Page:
Those who grew up as genealogists without the internet need not be seduced into thinking that they don't need to use it in practical everyday record retrieval. They do.

We can all get along and learn from each other.

Harold Henderson, "What Does It Mean to Be 'Out of Date'?," Midwestern Microhistory: A Genealogy Blog, posted 13 December 2012 ( : accessed [access date]). [Please feel free to link to the specific post if you prefer.]

Wednesday, December 12, 2012

Query -- A Thousand Mortgages

I've been corresponding with a historian who has compiled a database on 1,000 mortgages from around 1835, and is interested in how and where best to share them with the genealogical community (monetary return not a consideration).

I've made some suggestions and would appreciate hearing others' thoughts. These happen to be in Ohio, but your thoughts might be helpful to others in similar situations as well!

Harold Henderson, "Query -- A Thousand Mortgages," Midwestern Microhistory: A Genealogy Blog, posted 12 December 2012 ( : accessed [access date]). [Please feel free to link to the specific post if you prefer.]

Tuesday, December 11, 2012

They're from the Government and They're Here to Help Us

It's a great time to be a genealogist, with FamilySearch continually unrolling newly digitized records. I am so tickled that they have more than eight million images of New York State land records up!

But don't forget that other great digitizing machine, the National Archives. Keep up with them here.

Harold Henderson, "They're from the Government and They're Here to Help Us," Midwestern Microhistory: A Genealogy Blog, posted 11 December 2012 ( : accessed [access date]). [Please feel free to link to the specific post if you prefer.]

Monday, December 10, 2012

What Is It about Historical Fiction?

Of the books deemed the ten best of 2012 by the New York Times, I find that I have only read one: Hilary Mantel's mesmerizing Bring Up the Bodies. It's the story of Henry VIII and his falling-out with wife #2, Anne Boleyn, told from the point of view of his loyal minister, the commoner Thomas Cromwell. Quite aside from the narrative skill required to make a story suspenseful despite a foregone conclusion, the author is extraordinarily deft. I was well into it before I began to realize that he was not a man I ever intended or expected to like or appreciate.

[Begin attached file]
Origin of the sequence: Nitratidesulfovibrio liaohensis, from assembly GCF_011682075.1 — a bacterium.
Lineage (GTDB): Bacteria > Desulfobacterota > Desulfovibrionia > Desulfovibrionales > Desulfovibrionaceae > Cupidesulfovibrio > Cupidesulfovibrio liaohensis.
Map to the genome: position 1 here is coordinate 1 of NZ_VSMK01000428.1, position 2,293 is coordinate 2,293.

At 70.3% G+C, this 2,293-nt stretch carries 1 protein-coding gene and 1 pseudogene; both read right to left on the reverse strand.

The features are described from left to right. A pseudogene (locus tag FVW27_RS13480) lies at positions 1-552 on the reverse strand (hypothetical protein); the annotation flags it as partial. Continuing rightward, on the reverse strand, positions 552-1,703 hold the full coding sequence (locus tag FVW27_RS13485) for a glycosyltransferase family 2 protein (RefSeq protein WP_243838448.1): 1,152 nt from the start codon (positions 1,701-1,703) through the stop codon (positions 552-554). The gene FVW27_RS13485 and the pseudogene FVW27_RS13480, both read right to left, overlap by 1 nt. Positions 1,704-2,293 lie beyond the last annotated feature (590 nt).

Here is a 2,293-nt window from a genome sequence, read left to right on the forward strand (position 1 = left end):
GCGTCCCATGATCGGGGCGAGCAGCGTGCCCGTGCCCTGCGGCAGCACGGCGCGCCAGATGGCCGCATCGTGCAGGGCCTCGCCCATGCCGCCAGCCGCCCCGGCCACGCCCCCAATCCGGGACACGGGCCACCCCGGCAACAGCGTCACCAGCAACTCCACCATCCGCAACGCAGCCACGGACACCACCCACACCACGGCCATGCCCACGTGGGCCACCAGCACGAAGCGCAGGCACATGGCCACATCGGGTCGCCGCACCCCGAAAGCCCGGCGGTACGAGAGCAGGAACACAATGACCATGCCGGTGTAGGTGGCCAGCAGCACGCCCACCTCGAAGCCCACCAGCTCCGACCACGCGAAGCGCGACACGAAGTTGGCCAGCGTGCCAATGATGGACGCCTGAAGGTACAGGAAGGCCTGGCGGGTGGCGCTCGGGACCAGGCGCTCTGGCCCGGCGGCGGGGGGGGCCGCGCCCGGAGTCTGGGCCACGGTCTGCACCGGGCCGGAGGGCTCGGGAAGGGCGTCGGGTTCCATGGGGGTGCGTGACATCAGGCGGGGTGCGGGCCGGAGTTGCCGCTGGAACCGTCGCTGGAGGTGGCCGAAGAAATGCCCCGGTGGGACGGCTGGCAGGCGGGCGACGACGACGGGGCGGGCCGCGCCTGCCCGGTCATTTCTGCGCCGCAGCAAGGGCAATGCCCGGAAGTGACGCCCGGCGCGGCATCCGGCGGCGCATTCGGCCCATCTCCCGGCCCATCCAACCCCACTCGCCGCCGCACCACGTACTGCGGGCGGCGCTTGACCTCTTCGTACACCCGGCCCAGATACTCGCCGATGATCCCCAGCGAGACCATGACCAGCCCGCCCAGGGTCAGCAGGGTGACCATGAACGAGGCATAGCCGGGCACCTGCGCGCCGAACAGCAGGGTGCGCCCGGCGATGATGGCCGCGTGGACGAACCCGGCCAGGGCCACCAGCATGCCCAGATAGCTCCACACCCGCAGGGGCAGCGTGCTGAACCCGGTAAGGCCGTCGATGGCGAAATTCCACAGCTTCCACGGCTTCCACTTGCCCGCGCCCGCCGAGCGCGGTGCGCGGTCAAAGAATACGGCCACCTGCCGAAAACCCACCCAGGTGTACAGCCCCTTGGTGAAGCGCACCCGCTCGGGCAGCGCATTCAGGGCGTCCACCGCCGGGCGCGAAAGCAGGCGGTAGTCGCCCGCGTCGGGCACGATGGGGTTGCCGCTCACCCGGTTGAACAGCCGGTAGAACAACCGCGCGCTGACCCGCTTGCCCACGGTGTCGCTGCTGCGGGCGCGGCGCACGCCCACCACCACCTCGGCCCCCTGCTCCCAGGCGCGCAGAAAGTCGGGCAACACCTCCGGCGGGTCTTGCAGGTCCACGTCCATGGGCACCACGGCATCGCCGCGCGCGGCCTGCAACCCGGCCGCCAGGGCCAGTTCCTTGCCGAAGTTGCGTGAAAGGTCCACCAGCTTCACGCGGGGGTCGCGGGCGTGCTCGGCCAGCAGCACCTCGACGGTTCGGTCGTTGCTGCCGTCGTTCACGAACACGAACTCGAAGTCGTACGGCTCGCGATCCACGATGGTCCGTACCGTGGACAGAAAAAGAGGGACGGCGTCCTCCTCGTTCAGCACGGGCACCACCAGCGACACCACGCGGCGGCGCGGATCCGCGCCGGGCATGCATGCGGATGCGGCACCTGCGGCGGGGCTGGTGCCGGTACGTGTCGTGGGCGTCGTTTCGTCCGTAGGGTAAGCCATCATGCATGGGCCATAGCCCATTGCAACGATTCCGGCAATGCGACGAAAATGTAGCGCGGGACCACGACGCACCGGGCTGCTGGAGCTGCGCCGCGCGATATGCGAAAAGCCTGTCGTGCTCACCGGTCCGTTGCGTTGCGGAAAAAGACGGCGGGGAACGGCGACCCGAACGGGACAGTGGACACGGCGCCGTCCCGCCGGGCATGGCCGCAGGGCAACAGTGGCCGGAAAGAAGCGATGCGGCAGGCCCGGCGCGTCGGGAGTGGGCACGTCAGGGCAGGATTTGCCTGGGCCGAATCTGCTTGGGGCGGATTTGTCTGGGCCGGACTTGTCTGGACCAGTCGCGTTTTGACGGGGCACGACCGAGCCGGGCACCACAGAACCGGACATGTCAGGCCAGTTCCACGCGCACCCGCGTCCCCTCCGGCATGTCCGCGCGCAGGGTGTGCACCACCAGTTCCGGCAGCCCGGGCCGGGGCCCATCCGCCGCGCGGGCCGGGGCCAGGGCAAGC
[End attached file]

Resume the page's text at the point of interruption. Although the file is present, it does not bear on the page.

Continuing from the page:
What is it that makes historical fiction so appealing to those of us who spend our best hours toiling in the vineyards of historical fact? (Or do you avoid it?) Is it a cheap thrill or a good one? I don't doubt that imagination plays a role in both, although in genealogy it's a role pretty much limited to conjuring up hypotheses.

Someone like Mantel takes the records and some of our speculations -- and weaves them into a story that makes sense to us. How much sense would it have made to Cromwell and his contemporaries? That's the maddeningly unanswerable question.

Hilary Mantel, Bring Up the Bodies (New York: Macmillan, 2012).

Harold Henderson, "What Is It about Historical Fiction?," Midwestern Microhistory: A Genealogy Blog, posted 10 December 2012 ( : accessed [access date]). [Please feel free to link to the specific post if you prefer.]

Friday, December 7, 2012

Overcommitted and Underperforming

I'm beginning to figure out why many of the genealogy organizations I belong to don't get as much done as it seems like we could. We're all trying to do too much and spreading ourselves too thin, myself included. So when a deadline looms there's a flurry of activity, but in between things are pretty quiet.

Partly that's because what we really want and need to do is not attend committee meetings (even on line), but dig in the archives! And partly it's because we'd like to do more and are not very clear about how an additional commitment will affect our schedule. When a new commitment looks tempting but is not feasible or not on our must-do list, we need the information and the clear priorities to say "No" and make it stick. I know a few people who have both, but they are rare. I'm not one of them.

I've taken to asking what I will quit doing if I join this project or that committee. Usually I can't answer the question and sometimes I join anyway. Then I'm always in a hurry and often late. Is it possible that we would accomplish more if we tried to do less?

Harold Henderson, "Overcommitted and Underperforming," Midwestern Microhistory: A Genealogy Blog, posted 7 December 2012 ( : accessed [access date]). [Please feel free to link to the specific post if you prefer.]

Thursday, December 6, 2012

Personal Papers -- or Public?

Yesterday I was frolicking through the Allen County Public Library Genealogy Center's complete collection of the maniacally detailed WPA inventories of county records as of 75 years ago. (Use the main catalog and search on call number 977.2 H62IC; the 92 counties are numbered in alphabetical order from Adams to Whitley.) I noticed that in many counties the chief health officer maintained his office in his private office. And frequently, some marriage records were in his custody as well.

A lot of Indiana Justice of the Peace official record books disappeared because they were considered the justice's personal property rather than a public record. As I understand it, Indiana marriage records were the clerk's job until the 1880s when the state and local boards of health were established and took an interest in having more information recorded more systematically; thus no longer were all records in one place.

Is it possible that some of these marriage records became lost as health officers left office or died? Inquiring microhistorians want to know.